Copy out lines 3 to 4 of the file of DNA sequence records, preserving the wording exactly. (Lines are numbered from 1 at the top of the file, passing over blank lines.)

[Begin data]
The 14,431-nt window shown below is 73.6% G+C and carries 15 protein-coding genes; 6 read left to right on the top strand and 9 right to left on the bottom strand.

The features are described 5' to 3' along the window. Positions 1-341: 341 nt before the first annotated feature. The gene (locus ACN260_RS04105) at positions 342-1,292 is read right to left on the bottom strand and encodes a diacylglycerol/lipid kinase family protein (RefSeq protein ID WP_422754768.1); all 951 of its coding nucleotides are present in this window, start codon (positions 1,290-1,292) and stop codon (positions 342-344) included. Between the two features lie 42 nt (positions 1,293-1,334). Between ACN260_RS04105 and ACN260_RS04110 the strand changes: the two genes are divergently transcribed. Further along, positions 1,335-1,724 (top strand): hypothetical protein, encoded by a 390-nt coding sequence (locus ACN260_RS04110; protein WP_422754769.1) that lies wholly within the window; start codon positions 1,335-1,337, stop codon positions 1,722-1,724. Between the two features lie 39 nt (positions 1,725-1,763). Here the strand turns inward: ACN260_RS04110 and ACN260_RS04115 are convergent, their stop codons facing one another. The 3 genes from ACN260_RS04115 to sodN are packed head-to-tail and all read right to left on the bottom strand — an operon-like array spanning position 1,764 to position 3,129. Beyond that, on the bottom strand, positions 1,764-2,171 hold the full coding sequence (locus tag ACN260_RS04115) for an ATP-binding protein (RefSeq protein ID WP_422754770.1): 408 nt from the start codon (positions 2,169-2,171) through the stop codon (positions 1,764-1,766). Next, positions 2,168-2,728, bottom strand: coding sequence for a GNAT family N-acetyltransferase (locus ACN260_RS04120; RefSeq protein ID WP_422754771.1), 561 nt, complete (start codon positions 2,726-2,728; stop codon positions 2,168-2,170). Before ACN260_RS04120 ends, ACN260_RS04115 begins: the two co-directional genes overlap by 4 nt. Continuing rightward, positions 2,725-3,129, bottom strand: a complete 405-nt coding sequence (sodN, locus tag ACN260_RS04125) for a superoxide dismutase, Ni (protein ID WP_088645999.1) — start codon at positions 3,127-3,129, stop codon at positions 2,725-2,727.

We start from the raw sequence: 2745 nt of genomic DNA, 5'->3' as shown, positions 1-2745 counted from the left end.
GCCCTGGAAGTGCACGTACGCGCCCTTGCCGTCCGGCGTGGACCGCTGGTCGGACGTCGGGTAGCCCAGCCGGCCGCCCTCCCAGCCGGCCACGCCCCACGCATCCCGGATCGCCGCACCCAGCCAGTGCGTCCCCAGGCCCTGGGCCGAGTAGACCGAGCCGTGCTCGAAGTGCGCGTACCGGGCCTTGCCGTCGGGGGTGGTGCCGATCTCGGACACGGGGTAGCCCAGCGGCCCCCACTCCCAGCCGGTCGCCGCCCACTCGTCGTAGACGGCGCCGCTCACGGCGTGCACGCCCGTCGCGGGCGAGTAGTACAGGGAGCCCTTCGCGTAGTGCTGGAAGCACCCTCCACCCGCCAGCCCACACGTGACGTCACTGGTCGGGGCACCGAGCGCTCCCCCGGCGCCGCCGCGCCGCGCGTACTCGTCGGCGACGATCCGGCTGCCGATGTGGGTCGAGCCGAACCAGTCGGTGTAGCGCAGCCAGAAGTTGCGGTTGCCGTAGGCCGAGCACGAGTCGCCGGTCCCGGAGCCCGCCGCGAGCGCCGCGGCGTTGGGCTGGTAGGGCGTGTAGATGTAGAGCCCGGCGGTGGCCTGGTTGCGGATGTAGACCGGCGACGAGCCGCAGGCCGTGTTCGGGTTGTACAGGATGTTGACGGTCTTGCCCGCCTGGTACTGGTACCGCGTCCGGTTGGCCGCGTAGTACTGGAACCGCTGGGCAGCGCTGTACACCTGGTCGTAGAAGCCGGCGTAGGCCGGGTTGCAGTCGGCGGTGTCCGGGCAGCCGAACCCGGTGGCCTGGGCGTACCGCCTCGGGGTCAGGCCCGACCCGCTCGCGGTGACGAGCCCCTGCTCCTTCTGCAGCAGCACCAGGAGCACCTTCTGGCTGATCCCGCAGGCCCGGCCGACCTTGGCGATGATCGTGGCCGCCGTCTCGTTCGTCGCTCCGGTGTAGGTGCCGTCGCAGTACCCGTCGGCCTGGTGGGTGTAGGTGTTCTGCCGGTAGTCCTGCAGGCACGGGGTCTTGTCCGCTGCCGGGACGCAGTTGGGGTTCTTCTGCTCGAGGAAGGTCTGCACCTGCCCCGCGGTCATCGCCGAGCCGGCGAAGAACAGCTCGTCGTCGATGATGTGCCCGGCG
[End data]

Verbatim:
We start from the raw sequence: 2745 nt of genomic DNA, 5'->3' as shown, positions 1-2745 counted from the left end.
GCCCTGGAAGTGCACGTACGCGCCCTTGCCGTCCGGCGTGGACCGCTGGTCGGACGTCGGGTAGCCCAGCCGGCCGCCCTCCCAGCCGGCCACGCCCCACGCATCCCGGATCGCCGCACCCAGCCAGTGCGTCCCCAGGCCCTGGGCCGAGTAGACCGAGCCGTGCTCGAAGTGCGCGTACCGGGCCTTGCCGTCGGGGGTGGTGCCGATCTCGGACACGGGGTAGCCCAGCGGCCCCCACTCCCAGCCGGTCGCCGCCCACTCGTCGTAGACGGCGCCGCTCACGGCGTGCACGCCCGTCGCGGGCGAGTAGTACAGGGAGCCCTTCGCGTAGTGCTGGAAGCACCCTCCACCCGCCAGCCCACACGTGACGTCACTGGTCGGGGCACCGAGCGCTCCCCCGGCGCCGCCGCGCCGCGCGTACTCGTCGGCGACGATCCGGCTGCCGATGTGGGTCGAGCCGAACCAGTCGGTGTAGCGCAGCCAGAAGTTGCGGTTGCCGTAGGCCGAGCACGAGTCGCCGGTCCCGGAGCCCGCCGCGAGCGCCGCGGCGTTGGGCTGGTAGGGCGTGTAGATGTAGAGCCCGGCGGTGGCCTGGTTGCGGATGTAGACCGGCGACGAGCCGCAGGCCGTGTTCGGGTTGTACAGGATGTTGACGGTCTTGCCCGCCTGGTACTGGTACCGCGTCCGGTTGGCCGCGTAGTACTGGAACCGCTGGGCAGCGCTGTACACCTGGTCGTAGAAGCCGGCGTAGGCCGGGTTGCAGTCGGCGGTGTCCGGGCAGCCGAACCCGGTGGCCTGGGCGTACCGCCTCGGGGTCAGGCCCGACCCGCTCGCGGTGACGAGCCCCTGCTCCTTCTGCAGCAGCACCAGGAGCACCTTCTGGCTGATCCCGCAGGCCCGGCCGACCTTGGCGATGATCGTGGCCGCCGTCTCGTTCGTCGCTCCGGTGTAGGTGCCGTCGCAGTACCCGTCGGCCTGGTGGGTGTAGGTGTTCTGCCGGTAGTCCTGCAGGCACGGGGTCTTGTCCGCTGCCGGGACGCAGTTGGGGTTCTTCTGCTCGAGGAAGGTCTGCACCTGCCCCGCGGTCATCGCCGAGCCGGCGAAGAACAGCTCGTCGTCGATGATGTGCCCGGCG